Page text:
Family Business ~ Insight | IRD Dispute Statistics

Recently I was at a conference and the IRD released some interesting statistics on disputes which I though may interest you.  They relate to formal IRD disputes under the dispute process, so NOPA on…


Year ended June 2013  
  • Number of disputes
  • Settled pre-challenge
  • NOPAs issued per month
  • Cases resolved at conference stage
  • Adjudications completed
At the conference stage  
  • Completed since 04/10
  • Facilitated
  • Progressed to statement of position (next step)
  • Settled – negotiated
  • Settled – negotiated – Conceded – by taxpayer
  • Settled – negotiated – Conceded – by IRD


So overall a few thoughts from me:

  1. fewer NOPAs than expected, which shows that the IRD is using the risk review process and often settling with taxpayers before the formal disputes process commences.
  2. Only 60/475 cases went all the way to adjudication.  This shows that the process does work although often taxpayers do concede due to the cost of the fight being so high.

Family Business ~ Insight | To Merge, or not to Merge, that is the question.

As I write this, members of NZICA and members of the Institute of Chartered Accountants of Australia are holding a vote to determine whether the two bodies should merge.  Basically the central arguments for merger are based upon economies of scale, better service provision and better ability to agitate on behalf of its members.  The reality is that with only 90,000 members as a combined institute we are still a small player internationally and I cannot necessarily see that merging will achieve anything to change that.

Recently I had a holiday in Australia and while there I ended up reading the magazine of the Institute of Public Accountants in Australia, the equivalent of our monthly accountants journal in New Zealand.  I was very impressed with this particularly in comparison to our journal back here, which to be honest has become a cellophane covered door stop to many of us because month to month we do not find many in depth thought provoking articles to reach into it.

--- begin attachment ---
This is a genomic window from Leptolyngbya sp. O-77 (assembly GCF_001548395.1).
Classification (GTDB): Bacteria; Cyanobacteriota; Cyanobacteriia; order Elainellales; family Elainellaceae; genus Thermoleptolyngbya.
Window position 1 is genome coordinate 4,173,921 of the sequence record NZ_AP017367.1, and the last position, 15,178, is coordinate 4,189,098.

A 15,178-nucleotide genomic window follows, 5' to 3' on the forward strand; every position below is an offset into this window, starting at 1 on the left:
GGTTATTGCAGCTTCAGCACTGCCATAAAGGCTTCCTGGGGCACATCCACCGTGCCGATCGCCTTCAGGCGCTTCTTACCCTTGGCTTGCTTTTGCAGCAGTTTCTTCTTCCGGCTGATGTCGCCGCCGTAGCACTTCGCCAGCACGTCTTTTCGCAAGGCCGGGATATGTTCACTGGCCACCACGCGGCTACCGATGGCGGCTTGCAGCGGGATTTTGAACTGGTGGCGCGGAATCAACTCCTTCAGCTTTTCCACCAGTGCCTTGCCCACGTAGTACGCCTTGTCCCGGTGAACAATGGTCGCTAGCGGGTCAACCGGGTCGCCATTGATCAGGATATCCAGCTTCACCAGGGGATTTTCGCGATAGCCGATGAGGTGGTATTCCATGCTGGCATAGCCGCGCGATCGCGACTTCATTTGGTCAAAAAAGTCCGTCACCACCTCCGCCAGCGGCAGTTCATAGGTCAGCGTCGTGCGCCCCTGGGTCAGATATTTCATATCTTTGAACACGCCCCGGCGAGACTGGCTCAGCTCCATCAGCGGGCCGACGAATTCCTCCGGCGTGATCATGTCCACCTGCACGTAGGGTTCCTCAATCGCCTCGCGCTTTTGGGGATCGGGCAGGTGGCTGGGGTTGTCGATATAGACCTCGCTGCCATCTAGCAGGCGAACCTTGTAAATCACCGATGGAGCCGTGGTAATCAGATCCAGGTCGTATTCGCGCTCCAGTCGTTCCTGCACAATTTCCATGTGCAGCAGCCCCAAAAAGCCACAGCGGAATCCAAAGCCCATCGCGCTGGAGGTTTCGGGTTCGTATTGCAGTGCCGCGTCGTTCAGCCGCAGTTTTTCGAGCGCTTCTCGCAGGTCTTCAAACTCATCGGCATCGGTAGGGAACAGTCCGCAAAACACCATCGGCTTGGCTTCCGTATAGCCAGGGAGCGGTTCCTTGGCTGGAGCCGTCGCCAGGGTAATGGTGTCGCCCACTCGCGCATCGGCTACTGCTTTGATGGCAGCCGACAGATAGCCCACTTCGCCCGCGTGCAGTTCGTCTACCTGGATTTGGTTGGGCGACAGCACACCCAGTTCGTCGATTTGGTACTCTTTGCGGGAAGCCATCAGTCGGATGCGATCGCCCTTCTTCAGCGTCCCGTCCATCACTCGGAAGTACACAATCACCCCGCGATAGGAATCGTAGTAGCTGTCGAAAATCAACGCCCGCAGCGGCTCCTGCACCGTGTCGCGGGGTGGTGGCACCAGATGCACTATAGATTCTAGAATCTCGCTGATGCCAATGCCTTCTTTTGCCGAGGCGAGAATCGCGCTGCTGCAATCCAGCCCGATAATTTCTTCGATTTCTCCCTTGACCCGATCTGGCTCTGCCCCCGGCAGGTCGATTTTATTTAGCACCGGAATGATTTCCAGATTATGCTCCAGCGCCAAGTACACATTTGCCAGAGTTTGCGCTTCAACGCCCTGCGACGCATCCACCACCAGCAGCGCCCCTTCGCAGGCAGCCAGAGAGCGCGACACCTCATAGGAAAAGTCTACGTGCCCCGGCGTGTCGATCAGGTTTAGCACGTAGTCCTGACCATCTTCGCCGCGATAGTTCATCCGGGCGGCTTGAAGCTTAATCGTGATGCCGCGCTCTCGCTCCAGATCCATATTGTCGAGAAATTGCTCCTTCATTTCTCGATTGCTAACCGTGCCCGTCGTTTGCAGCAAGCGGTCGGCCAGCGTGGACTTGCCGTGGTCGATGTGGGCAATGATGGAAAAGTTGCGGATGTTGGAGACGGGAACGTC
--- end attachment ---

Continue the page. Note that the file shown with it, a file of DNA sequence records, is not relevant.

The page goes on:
Reading the Public Accountant was an amazing and uplifting experience because actually there were interesting and relevant articles to me.  They interviewed the new Commissioner of Taxation in Australia, Chris Jordan, who shared his vision for the ATO and why the ATO needed to be more like dentists.  You may think that is a strange analogy, certainly I did, but it was a fascinating read.  He thinks that like dentists were 30 years ago, the ATO and its staff need to become more engaging.  They need to be able to relate more to their customers and to actually be able to talk to them.  He also has some very out there ideas about basically being able to use your GST returns aggregated as your income tax return for the year.  An interesting thought.

More interesting to me however was the fact that the Public Accountant magazine then looked at how William Buck in Victoria has had to change its business in the face of what it sees as an online price competition for the provision of accounting services.  As it correctly notes, internet sourcing for basic bookkeeping services can see the cost per hour come as low as $5 when you are using people in low cost countries.  Their reaction has been to move more into advisory services and place less reliance on compliance.  They found a whole new area of expertise to work in around assisting clients and third parties who are facing financial difficulties.

There was also an excellent article about bury the billable hour concept developed by Ronald Baker.  He is a long time protagonist for the idea that the billable hour is wrong.  Like me, if you have read about the history of the billable hour and where it came from, there are certainly a lot of flaws in it.  It penalises efficient accountants and tends to reward those that are inefficient, and sets value for the client in terms of the efficiency of the provider of the services.  Providing accounting services should be about the value the client receives, not the cost the accountant incurs.  Again an interesting article which goes through and looks at a number of practical decisions.  This is then followed up by an article by Nina Hendy which looks at how do you establish a fair value for services.

At the same time as reading this magazine, I was also reading the Economist, in an online edition.  While I was away on holiday I had taken my ipad with me and finally managed to work out how to use the newsstand function.

What this taught me is that there is a significant benefit in getting magazines online, firstly because you don’t end up with large cellophane door stops and secondly because you can read the bits that really interest you without having to worry about the rest.  In this months Accountants Journal Uncle Tom, one of my favourite columns, made an interesting comment:

“If your audit experience is based on a small job 20 years ago, and you cannot answer straight off how many mandatory assurance standards there are on the XRB’s website, think carefully about your competency.”